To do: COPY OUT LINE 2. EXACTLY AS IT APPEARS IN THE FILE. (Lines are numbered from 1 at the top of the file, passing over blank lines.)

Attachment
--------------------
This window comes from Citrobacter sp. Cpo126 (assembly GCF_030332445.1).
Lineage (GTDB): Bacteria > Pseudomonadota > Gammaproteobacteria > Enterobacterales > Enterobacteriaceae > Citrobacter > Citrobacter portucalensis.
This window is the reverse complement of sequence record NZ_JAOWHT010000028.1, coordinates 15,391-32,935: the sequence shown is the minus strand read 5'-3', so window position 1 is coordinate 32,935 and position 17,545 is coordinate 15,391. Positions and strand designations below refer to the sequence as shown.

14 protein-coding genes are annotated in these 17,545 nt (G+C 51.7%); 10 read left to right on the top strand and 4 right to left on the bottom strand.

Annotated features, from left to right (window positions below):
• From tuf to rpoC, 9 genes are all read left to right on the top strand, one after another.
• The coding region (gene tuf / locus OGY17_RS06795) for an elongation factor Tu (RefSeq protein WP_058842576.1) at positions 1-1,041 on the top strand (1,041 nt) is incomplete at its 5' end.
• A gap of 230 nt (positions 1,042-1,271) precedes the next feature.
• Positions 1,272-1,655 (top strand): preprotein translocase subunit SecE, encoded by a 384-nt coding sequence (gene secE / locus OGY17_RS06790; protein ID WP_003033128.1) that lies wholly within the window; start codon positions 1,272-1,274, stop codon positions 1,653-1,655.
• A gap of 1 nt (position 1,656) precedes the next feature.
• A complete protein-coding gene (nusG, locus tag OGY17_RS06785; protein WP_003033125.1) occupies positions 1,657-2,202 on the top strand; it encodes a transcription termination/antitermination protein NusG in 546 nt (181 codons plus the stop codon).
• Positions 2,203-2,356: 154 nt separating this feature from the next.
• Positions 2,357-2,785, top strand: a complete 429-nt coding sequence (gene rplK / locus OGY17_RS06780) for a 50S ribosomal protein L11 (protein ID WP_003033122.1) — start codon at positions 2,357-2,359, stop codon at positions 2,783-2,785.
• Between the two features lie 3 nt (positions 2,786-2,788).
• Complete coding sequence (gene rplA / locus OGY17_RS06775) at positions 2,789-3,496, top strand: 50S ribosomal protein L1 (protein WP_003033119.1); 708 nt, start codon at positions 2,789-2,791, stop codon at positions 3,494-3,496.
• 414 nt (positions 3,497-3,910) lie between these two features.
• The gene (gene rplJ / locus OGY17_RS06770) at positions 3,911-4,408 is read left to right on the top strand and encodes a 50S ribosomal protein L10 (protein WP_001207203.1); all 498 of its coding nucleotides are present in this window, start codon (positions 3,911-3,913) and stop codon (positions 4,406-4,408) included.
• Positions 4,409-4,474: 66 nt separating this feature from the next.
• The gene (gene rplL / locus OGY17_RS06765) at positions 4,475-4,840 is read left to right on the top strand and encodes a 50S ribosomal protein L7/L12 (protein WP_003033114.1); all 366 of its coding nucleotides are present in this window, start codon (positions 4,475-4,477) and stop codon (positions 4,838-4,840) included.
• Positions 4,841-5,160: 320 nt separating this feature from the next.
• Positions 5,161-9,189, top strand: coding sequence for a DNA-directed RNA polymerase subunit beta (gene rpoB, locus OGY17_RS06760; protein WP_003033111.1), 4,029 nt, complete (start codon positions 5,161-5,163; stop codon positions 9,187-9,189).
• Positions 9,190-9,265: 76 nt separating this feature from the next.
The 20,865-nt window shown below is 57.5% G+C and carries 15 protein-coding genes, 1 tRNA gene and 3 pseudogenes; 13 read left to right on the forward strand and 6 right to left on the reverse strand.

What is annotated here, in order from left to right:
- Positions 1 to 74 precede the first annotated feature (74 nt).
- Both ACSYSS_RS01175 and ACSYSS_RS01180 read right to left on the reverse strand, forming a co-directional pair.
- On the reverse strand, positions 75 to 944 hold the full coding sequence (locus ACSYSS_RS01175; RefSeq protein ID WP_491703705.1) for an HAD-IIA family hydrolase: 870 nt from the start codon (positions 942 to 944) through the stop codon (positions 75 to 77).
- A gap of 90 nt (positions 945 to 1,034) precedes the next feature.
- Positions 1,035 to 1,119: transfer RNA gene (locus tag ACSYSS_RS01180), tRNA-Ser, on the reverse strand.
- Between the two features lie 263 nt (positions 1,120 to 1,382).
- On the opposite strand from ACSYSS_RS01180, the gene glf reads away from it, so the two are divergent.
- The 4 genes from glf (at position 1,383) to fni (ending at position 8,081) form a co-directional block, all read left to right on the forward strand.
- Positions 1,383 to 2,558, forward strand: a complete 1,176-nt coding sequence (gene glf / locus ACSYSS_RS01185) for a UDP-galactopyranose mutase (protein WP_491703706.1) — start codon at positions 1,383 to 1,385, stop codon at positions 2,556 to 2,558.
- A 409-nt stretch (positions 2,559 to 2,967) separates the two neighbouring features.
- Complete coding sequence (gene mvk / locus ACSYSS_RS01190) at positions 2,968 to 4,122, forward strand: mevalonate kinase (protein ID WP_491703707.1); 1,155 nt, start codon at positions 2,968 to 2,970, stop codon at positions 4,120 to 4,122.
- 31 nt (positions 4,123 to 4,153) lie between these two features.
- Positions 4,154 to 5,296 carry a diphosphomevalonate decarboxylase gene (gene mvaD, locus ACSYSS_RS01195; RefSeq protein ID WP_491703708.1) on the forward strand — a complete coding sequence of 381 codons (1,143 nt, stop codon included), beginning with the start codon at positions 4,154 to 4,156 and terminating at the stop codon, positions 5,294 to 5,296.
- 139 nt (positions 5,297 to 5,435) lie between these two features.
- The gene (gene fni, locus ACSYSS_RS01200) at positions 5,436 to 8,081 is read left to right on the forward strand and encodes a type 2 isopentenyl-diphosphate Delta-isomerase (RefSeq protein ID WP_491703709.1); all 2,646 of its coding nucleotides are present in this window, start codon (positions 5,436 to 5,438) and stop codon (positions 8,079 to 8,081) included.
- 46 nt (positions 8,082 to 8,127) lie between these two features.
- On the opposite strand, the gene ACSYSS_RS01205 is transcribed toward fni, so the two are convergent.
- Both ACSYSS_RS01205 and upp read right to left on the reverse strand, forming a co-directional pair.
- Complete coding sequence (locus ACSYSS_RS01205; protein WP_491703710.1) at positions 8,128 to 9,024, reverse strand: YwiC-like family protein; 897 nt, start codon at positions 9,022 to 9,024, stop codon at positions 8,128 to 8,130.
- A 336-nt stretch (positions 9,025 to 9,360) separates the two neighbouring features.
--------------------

Lineage (GTDB): Bacteria > Pseudomonadota > Gammaproteobacteria > Enterobacterales > Enterobacteriaceae > Citrobacter > Citrobacter portucalensis.